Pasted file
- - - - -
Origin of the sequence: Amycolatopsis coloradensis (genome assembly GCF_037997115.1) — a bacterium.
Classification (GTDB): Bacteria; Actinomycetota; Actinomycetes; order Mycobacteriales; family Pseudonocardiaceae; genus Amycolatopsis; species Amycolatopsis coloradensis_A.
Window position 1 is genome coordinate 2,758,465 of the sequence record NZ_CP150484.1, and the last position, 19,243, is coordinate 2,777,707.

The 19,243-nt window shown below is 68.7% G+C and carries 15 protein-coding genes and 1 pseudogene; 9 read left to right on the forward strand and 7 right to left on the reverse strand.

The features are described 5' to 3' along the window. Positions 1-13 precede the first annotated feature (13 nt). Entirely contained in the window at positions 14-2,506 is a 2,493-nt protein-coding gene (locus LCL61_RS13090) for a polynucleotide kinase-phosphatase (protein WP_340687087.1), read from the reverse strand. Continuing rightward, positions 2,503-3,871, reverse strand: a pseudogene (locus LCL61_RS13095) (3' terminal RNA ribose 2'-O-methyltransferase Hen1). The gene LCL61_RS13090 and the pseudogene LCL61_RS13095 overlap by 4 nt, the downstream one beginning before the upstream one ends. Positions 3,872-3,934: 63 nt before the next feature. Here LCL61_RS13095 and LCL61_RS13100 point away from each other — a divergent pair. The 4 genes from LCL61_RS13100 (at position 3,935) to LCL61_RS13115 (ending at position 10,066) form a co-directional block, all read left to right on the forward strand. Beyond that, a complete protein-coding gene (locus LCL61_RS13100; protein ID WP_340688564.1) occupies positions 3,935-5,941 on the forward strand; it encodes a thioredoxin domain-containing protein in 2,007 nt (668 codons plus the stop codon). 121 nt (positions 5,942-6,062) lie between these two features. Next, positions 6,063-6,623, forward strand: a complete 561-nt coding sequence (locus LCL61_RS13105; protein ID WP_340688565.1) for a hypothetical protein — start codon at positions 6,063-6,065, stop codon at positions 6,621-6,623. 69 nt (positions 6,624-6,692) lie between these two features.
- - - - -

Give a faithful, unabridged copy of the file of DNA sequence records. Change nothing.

Origin of the sequence: Amycolatopsis coloradensis (genome assembly GCF_037997115.1) — a bacterium.
Classification (GTDB): Bacteria; Actinomycetota; Actinomycetes; order Mycobacteriales; family Pseudonocardiaceae; genus Amycolatopsis; species Amycolatopsis coloradensis_A.
Window position 1 is genome coordinate 2,758,465 of the sequence record NZ_CP150484.1, and the last position, 19,243, is coordinate 2,777,707.

The 19,243-nt window shown below is 68.7% G+C and carries 15 protein-coding genes and 1 pseudogene; 9 read left to right on the forward strand and 7 right to left on the reverse strand.

The features are described 5' to 3' along the window. Positions 1-13 precede the first annotated feature (13 nt). Entirely contained in the window at positions 14-2,506 is a 2,493-nt protein-coding gene (locus LCL61_RS13090) for a polynucleotide kinase-phosphatase (protein WP_340687087.1), read from the reverse strand. Continuing rightward, positions 2,503-3,871, reverse strand: a pseudogene (locus LCL61_RS13095) (3' terminal RNA ribose 2'-O-methyltransferase Hen1). The gene LCL61_RS13090 and the pseudogene LCL61_RS13095 overlap by 4 nt, the downstream one beginning before the upstream one ends. Positions 3,872-3,934: 63 nt before the next feature. Here LCL61_RS13095 and LCL61_RS13100 point away from each other — a divergent pair. The 4 genes from LCL61_RS13100 (at position 3,935) to LCL61_RS13115 (ending at position 10,066) form a co-directional block, all read left to right on the forward strand. Beyond that, a complete protein-coding gene (locus LCL61_RS13100; protein ID WP_340688564.1) occupies positions 3,935-5,941 on the forward strand; it encodes a thioredoxin domain-containing protein in 2,007 nt (668 codons plus the stop codon). 121 nt (positions 5,942-6,062) lie between these two features. Next, positions 6,063-6,623, forward strand: a complete 561-nt coding sequence (locus LCL61_RS13105; protein ID WP_340688565.1) for a hypothetical protein — start codon at positions 6,063-6,065, stop codon at positions 6,621-6,623. 69 nt (positions 6,624-6,692) lie between these two features.